Getting the Lead Out: Earth Day, 2019

Posted by Leslie Jackson on April 18, 2019


We all need somebody to lean on. —Bill Withers. Singer-songwriter, 1938-1985

 Happy Earth Day 2019! According to the Earth Day Network website, the theme this year is endangered species, and the site features a mesmerizing video of an active beehive. The flowers invite; the motion is slow; you can see the gossamer wings of each bee, zeroing in on a bud and disappearing into the petals’ pink folds. The news below the video is both grim—the legacy humans are destined to leave of climate disaster—and inciting—that small chance that if we all try, we may extinguish extinction.

The cooperation of the bees is palpable in the video. No wonder we use the term quilting bee to describe the group effort of overcoming big tasks. Many hands make light work when those hands are working together for a common goal, like advancing the home performance industry. 

Tom White, sustainability and energy asset manager at Eden Housing in Hayward, California, recalls a mobilization challenge the home performance industry faced in 2009 when the American Recovery & Reinvestment Act (ARRA) was starting. “I was at an ACI conference and John Tooley was saying, ‘We’ve been here before in 1942, when the United States mobilized to fight World War II. We had to suddenly ramp up production—within six to nine months—to provide the technology and train the workforce to build airplanes and battleships and whatever else. Here’s how we did it in the 1940s.’ Tooley showed us that the US Department of Energy's Weatherization Assistance Program could actually do this in a short amount of time.”

Emphasis on “we.” It took a wave of epic participation and mobilization. For instance, shipbuilding at the H.J. Kaiser plant went from 1 ship per 365 days to one ship per day. It took immense coordination and leadership, but no single person can take the credit.

Rebecca Solnit questions the hero’s role in her essay “When the Hero Is the Problem: On Robert Mueller, Greta Thunberg, and Finding Strength in Numbers.” She writes, “Positive social change results mostly from connecting more deeply to the people around you than rising above them, from coordinated rather than solo action."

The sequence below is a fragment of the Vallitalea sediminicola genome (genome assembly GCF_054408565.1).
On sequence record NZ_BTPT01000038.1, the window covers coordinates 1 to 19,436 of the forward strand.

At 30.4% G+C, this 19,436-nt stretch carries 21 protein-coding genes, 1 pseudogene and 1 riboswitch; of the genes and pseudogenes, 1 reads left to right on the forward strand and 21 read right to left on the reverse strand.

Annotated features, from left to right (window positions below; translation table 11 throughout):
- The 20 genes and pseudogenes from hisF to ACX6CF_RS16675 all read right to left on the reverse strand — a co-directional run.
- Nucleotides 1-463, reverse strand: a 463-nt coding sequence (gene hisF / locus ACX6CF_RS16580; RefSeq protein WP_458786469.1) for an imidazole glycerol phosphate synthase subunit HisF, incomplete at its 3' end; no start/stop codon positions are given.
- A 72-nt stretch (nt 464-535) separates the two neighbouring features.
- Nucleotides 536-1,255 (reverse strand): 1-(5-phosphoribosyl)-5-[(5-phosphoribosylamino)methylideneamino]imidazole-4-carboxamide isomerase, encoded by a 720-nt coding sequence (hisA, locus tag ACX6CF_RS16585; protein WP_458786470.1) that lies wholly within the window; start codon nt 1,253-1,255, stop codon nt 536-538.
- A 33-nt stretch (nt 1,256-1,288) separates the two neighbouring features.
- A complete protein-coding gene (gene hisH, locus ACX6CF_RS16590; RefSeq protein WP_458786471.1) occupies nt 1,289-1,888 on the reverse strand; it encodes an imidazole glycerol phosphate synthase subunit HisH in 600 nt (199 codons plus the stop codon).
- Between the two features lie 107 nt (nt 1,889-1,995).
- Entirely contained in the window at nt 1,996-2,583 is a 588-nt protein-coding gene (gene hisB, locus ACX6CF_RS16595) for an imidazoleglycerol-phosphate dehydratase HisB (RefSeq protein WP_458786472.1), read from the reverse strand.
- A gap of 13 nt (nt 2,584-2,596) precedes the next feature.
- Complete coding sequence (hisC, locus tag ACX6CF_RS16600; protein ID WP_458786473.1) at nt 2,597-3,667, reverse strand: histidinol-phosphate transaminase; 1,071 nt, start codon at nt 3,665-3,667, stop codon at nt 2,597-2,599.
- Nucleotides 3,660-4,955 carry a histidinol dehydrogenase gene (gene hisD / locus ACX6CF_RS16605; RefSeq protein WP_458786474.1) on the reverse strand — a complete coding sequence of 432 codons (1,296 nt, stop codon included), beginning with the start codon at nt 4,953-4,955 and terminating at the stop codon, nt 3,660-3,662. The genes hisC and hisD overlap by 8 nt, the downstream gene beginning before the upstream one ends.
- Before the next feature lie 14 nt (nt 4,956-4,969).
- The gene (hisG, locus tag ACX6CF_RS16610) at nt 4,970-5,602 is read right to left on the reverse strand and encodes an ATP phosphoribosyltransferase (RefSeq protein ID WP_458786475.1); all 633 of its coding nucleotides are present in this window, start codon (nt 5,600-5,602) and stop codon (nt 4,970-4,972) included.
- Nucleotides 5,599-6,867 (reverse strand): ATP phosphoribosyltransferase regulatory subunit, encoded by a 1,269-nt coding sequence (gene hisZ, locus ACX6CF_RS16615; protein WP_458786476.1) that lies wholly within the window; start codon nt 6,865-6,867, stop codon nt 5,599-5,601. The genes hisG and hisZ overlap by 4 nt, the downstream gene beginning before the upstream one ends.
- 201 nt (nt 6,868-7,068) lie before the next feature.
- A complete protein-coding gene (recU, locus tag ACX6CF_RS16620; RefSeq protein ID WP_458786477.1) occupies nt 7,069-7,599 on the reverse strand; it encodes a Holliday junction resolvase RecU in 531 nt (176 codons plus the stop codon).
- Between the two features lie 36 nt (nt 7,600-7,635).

No stranger to the power of togetherness, (nor to the urgency of the day), Bill McKibben, in his recent essay “Movements Without Leaders” provides a good analogy to explain the alternative to the outmoded solo-hero model:

For environmentalists, we have a useful analogy close at hand. We’re struggling to replace a brittle, top-heavy energy system, where a few huge power plants provide our electricity, with a dispersed and lightweight grid, where 10 million solar arrays on 10 million rooftops are linked together. The engineers call this distributed generation, and it comes with a myriad of benefits. It’s not as prone to catastrophic failure, for one. And it can make use of dispersed energy, instead of relying on a few pools of concentrated fuel. The same principle, it seems to me, applies to movements.”

Take the like-minded organizations Efficiency First, Home Performance Coalition, and Home Energy magazine. Add Home Energy Pros Forum,  affiliates like Building Performance Institute, social media outlets, and websites, and you get the Building Performance Association, a merger of well-established organizations that together will do so much more than any of those organizations could ever do solo, and offering its members benefits that they might not otherwise be able to access. With the merger, the efforts of any one of these organization are scaled to proportions such that a task like bringing all North American Homes up to standards of energy efficiency is surmountable.

To support the building performance industry, Building Performance Association wants to advance the movement by making each organization even stronger, by offering members and member organizations a way to lean on each other.

Through membership in the Building Performance Association, a small-business HVAC contractor, for example, has a shot at having a big voice.

Advertising, campaigning, and advocacy have in the past been the prerogative of the corporation with a big budget. When these benefits become available to the members to extend their reach, they can enrich their businesses’ efforts, enrich the Association, and the diversity of life on this planet. For the price of a membership in the Association, members both receive and contribute to the robust advocacy of Home Performance Coalition and Efficiency First, the hive mind of Home Energy Pros, and the media brain trust of 35-year-old Home Energy magazine. When education and training through the national and regional conferences will come with discounts. As the buzz about the Membership Association begins to buzz with activity, your place at the table is being set, there are lots of ways to be involved, join us!

Read more about the association below! Happy Earth Day!

Letter from Building Performance CEO, Keith Aldridge

Building Performance Association Press Release

New Building Performance Association Website

Join the association as a member!

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